The event is open to the general public at no charge.

Purim at the Opera House

Thursday, March 1 - Saturday, March 3, various times

28 Leonardo da Vinci, Tel Aviv-Yafo

The Tel Aviv Opera House will stage several children's shows during the Purim weekend as part of the Yaron festival. “Alice in Wonderland” will be featured, along with “What about the deer?”, a musical fantasy based on some of the most beloved Israeli songs of all time.

The shows are appropriate for ages 4 and up, and tickets can be purchased for 65 NIS at the Opera website: http://www.israel-opera.co.il/

70s Disco Party in Givon Square

Saturday, March 3 at 12:00

Givon Square, Tel Aviv-Yafo

A Purim party for parents and children who share a love of dancing. Families are invited to Givon square to let loose and jam to some throwback tunes together.

The event is open to the general public at no charge.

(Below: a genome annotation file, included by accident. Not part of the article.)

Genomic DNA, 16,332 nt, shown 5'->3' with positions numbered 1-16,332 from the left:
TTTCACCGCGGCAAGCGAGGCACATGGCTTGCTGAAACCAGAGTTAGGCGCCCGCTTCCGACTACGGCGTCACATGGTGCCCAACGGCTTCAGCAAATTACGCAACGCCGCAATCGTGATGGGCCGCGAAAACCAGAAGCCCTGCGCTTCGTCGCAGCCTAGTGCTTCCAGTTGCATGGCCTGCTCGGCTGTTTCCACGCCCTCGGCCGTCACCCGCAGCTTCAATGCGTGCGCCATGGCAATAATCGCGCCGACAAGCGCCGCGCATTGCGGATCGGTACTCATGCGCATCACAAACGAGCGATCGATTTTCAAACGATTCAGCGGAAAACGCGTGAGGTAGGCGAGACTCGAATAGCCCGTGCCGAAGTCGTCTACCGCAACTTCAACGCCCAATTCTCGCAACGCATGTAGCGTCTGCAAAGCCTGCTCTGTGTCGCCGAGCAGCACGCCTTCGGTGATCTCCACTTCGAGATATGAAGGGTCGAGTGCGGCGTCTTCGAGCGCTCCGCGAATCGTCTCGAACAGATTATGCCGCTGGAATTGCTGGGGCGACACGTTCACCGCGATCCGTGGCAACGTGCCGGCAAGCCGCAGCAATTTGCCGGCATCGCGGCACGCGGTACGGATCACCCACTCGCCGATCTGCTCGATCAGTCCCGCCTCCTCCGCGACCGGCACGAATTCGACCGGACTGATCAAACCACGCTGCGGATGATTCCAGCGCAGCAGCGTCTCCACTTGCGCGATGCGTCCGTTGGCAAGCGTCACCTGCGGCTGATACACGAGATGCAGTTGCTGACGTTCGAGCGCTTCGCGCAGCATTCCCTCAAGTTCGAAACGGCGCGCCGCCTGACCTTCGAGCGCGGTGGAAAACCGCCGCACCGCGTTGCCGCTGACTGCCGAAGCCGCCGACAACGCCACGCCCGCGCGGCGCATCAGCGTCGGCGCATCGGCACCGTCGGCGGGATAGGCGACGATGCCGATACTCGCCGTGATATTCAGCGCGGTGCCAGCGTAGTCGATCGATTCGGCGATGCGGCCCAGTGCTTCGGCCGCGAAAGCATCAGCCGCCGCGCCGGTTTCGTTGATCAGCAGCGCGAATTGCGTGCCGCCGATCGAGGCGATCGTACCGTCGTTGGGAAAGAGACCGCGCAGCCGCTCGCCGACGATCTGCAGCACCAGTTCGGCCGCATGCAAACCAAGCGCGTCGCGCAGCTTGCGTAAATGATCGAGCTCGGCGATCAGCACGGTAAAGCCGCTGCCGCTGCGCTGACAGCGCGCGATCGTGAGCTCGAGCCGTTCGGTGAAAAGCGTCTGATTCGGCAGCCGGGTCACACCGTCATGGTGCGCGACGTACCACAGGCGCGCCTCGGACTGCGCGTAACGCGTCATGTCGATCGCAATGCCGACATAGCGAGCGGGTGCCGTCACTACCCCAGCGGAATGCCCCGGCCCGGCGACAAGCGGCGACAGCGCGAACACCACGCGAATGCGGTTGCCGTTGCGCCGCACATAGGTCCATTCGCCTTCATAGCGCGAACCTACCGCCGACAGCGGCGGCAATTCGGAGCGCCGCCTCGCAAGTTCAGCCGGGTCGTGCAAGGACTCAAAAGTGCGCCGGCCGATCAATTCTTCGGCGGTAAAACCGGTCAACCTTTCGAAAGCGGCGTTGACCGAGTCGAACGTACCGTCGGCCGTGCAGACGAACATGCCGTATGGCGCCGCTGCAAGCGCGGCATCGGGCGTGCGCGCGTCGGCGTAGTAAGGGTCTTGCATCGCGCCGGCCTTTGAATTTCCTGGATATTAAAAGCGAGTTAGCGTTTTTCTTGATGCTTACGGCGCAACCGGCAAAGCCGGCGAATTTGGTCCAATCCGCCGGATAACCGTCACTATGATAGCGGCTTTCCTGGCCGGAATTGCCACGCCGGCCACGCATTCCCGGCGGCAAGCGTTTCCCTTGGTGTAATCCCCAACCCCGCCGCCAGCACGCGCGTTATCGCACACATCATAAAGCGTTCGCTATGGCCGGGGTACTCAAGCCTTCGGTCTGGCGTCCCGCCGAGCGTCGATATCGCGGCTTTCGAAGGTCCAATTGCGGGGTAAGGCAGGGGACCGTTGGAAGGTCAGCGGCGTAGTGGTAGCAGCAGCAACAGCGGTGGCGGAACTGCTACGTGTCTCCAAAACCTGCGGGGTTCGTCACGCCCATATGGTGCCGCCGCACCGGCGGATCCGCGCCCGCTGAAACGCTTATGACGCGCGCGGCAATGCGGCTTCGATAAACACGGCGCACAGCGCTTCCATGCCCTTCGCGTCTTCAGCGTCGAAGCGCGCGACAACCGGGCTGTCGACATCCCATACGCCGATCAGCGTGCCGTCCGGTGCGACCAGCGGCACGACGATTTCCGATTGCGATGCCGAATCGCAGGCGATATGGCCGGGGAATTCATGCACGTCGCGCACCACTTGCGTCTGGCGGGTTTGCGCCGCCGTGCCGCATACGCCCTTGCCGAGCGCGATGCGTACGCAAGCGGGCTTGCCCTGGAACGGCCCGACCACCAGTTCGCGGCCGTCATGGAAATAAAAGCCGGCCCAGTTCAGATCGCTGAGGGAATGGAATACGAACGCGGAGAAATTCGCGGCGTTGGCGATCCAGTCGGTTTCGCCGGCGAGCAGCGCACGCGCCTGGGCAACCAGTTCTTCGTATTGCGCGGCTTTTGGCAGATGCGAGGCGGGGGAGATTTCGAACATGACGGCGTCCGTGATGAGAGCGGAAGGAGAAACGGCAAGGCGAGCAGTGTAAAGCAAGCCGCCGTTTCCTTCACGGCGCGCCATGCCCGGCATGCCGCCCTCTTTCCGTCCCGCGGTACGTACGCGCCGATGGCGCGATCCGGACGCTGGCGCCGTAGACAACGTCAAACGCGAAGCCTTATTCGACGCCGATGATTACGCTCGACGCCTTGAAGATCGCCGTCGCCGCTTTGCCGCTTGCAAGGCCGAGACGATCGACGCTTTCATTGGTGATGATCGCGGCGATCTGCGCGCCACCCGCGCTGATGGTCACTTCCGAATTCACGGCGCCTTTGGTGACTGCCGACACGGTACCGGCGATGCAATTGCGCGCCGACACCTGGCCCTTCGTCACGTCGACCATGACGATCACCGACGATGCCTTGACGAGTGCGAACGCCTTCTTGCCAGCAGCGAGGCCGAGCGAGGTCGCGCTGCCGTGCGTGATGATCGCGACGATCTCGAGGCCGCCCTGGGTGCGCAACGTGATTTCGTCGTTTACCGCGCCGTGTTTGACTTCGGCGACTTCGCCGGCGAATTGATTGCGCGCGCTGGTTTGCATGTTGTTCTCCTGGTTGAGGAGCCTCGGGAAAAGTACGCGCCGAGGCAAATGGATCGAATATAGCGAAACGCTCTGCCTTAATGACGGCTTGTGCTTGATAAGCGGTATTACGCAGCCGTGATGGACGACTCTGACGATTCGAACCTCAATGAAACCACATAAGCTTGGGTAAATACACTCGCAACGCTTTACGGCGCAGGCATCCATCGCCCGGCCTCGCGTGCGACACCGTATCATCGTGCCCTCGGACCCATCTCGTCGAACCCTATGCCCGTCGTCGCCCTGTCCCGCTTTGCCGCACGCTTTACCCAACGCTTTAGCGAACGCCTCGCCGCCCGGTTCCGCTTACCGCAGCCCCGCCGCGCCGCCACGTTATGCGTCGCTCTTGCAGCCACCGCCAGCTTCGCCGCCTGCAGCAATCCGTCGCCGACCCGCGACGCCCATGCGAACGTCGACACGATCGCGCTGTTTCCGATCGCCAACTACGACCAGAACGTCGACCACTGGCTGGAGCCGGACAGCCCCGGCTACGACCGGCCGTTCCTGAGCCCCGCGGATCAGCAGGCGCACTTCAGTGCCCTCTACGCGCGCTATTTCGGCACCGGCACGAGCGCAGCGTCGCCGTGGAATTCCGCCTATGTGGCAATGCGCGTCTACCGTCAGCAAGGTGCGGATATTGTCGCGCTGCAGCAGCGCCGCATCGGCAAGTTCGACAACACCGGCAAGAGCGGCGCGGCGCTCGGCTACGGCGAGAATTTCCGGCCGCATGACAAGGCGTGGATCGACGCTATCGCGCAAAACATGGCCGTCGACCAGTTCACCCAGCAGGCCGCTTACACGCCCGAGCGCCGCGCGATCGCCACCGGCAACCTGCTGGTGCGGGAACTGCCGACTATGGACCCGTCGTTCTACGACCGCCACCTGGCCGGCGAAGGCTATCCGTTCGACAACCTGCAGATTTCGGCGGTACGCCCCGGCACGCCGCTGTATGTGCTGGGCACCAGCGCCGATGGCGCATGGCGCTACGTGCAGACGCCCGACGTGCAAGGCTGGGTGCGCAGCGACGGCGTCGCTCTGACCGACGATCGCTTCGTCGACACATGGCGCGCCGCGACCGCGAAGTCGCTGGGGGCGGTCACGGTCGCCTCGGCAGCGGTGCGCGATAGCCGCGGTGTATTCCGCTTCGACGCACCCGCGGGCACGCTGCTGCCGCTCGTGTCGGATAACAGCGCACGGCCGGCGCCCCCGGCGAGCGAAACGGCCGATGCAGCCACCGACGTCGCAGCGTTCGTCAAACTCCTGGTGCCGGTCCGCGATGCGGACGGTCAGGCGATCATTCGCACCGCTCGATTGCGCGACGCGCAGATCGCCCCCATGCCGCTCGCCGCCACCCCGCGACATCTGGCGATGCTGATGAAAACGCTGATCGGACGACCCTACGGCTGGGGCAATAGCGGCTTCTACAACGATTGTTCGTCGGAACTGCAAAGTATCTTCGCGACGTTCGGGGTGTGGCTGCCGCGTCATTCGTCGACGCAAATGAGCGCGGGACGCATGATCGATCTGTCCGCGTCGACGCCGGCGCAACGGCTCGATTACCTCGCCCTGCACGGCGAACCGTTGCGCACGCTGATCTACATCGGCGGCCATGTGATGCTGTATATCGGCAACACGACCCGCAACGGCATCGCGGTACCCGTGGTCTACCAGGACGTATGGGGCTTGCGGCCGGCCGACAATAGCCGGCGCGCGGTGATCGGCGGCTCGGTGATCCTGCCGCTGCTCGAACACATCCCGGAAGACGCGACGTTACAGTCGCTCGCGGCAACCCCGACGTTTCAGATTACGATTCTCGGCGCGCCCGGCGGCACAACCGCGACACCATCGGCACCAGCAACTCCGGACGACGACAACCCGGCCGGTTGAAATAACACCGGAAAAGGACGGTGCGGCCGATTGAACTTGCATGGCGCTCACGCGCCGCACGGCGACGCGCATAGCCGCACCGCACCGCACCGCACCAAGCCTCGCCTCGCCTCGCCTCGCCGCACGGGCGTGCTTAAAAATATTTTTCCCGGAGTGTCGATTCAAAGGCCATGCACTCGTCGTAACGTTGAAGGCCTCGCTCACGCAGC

Purim Adventures at the Tel Aviv Museum of Art

February 28 from 10:00-13:00

24 King Shaul Street, Tel Aviv-Yafo

This Purim, the Tel Aviv Museum of Art is hosting a schedule of art workshops for kids. A variety of different mediums will be explored, including self-portrait, landscape painting and mask making. The activities are suggested for ages 7-12.

In addition, entrance to the new “Soft Worlds” exhibition will be free for children up to the age of 18. The exhibition is an tactile exploration of soft material in sculpture, and visitors are invited to touch, squeeze and interact with the pieces on display.

Tickets are available at the museum or by phone: 03-6077020

Purim Salsa Party

February 26 from 20:00-23:00

69 Shlomo Ibn Gabirol, Tel Aviv-Yafo